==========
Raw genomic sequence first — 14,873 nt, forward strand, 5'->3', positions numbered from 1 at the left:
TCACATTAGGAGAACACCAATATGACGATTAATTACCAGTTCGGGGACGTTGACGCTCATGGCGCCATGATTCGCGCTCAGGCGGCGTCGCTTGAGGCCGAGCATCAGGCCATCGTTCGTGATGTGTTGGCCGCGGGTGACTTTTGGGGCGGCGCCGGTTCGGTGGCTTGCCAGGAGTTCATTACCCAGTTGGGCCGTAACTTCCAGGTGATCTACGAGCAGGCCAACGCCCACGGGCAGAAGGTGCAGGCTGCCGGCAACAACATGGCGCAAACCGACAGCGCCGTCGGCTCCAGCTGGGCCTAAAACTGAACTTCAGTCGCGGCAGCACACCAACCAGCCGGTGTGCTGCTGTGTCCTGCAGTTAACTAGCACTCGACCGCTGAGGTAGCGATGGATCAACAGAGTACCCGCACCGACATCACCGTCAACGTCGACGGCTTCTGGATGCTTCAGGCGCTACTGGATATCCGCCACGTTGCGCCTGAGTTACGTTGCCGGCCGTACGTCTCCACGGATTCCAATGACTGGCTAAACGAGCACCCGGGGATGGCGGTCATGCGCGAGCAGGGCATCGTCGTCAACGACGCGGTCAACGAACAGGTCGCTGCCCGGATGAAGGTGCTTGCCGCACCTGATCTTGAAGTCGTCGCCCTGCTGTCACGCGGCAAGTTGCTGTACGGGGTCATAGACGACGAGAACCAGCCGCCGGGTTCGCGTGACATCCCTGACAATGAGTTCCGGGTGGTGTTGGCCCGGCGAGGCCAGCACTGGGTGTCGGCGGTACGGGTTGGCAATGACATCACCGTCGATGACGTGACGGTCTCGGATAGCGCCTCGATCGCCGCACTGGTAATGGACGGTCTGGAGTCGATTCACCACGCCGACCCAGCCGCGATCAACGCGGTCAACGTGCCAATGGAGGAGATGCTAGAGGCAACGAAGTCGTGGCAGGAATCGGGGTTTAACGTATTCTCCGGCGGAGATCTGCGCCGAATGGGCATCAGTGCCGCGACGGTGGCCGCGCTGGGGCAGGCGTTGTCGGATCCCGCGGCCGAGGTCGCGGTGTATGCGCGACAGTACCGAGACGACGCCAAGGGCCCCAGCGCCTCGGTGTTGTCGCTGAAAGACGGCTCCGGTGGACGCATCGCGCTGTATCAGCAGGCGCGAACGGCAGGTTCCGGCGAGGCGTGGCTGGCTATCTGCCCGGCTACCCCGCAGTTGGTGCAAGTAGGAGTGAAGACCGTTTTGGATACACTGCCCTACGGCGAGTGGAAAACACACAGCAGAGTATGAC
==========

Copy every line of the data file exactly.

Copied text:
Raw genomic sequence first — 14,873 nt, forward strand, 5'->3', positions numbered from 1 at the left:
TCACATTAGGAGAACACCAATATGACGATTAATTACCAGTTCGGGGACGTTGACGCTCATGGCGCCATGATTCGCGCTCAGGCGGCGTCGCTTGAGGCCGAGCATCAGGCCATCGTTCGTGATGTGTTGGCCGCGGGTGACTTTTGGGGCGGCGCCGGTTCGGTGGCTTGCCAGGAGTTCATTACCCAGTTGGGCCGTAACTTCCAGGTGATCTACGAGCAGGCCAACGCCCACGGGCAGAAGGTGCAGGCTGCCGGCAACAACATGGCGCAAACCGACAGCGCCGTCGGCTCCAGCTGGGCCTAAAACTGAACTTCAGTCGCGGCAGCACACCAACCAGCCGGTGTGCTGCTGTGTCCTGCAGTTAACTAGCACTCGACCGCTGAGGTAGCGATGGATCAACAGAGTACCCGCACCGACATCACCGTCAACGTCGACGGCTTCTGGATGCTTCAGGCGCTACTGGATATCCGCCACGTTGCGCCTGAGTTACGTTGCCGGCCGTACGTCTCCACGGATTCCAATGACTGGCTAAACGAGCACCCGGGGATGGCGGTCATGCGCGAGCAGGGCATCGTCGTCAACGACGCGGTCAACGAACAGGTCGCTGCCCGGATGAAGGTGCTTGCCGCACCTGATCTTGAAGTCGTCGCCCTGCTGTCACGCGGCAAGTTGCTGTACGGGGTCATAGACGACGAGAACCAGCCGCCGGGTTCGCGTGACATCCCTGACAATGAGTTCCGGGTGGTGTTGGCCCGGCGAGGCCAGCACTGGGTGTCGGCGGTACGGGTTGGCAATGACATCACCGTCGATGACGTGACGGTCTCGGATAGCGCCTCGATCGCCGCACTGGTAATGGACGGTCTGGAGTCGATTCACCACGCCGACCCAGCCGCGATCAACGCGGTCAACGTGCCAATGGAGGAGATGCTAGAGGCAACGAAGTCGTGGCAGGAATCGGGGTTTAACGTATTCTCCGGCGGAGATCTGCGCCGAATGGGCATCAGTGCCGCGACGGTGGCCGCGCTGGGGCAGGCGTTGTCGGATCCCGCGGCCGAGGTCGCGGTGTATGCGCGACAGTACCGAGACGACGCCAAGGGCCCCAGCGCCTCGGTGTTGTCGCTGAAAGACGGCTCCGGTGGACGCATCGCGCTGTATCAGCAGGCGCGAACGGCAGGTTCCGGCGAGGCGTGGCTGGCTATCTGCCCGGCTACCCCGCAGTTGGTGCAAGTAGGAGTGAAGACCGTTTTGGATACACTGCCCTACGGCGAGTGGAAAACACACAGCAGAGTATGAC